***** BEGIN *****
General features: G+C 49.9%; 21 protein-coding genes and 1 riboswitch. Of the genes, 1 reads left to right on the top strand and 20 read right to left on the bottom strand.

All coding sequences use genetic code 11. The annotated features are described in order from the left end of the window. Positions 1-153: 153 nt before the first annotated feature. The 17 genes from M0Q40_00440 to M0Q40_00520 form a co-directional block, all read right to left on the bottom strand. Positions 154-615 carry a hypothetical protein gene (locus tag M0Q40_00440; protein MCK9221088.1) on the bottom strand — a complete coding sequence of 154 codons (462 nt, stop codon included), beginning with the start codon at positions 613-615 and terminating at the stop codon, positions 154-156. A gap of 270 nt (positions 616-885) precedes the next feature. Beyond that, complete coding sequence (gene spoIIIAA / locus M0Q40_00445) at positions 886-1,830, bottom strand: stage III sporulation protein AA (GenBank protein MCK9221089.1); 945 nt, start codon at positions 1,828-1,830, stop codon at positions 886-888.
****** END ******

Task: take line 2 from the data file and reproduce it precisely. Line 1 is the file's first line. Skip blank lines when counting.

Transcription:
All coding sequences use genetic code 11. The annotated features are described in order from the left end of the window. Positions 1-153: 153 nt before the first annotated feature. The 17 genes from M0Q40_00440 to M0Q40_00520 form a co-directional block, all read right to left on the bottom strand. Positions 154-615 carry a hypothetical protein gene (locus tag M0Q40_00440; protein MCK9221088.1) on the bottom strand — a complete coding sequence of 154 codons (462 nt, stop codon included), beginning with the start codon at positions 613-615 and terminating at the stop codon, positions 154-156. A gap of 270 nt (positions 616-885) precedes the next feature. Beyond that, complete coding sequence (gene spoIIIAA / locus M0Q40_00445) at positions 886-1,830, bottom strand: stage III sporulation protein AA (GenBank protein MCK9221089.1); 945 nt, start codon at positions 1,828-1,830, stop codon at positions 886-888.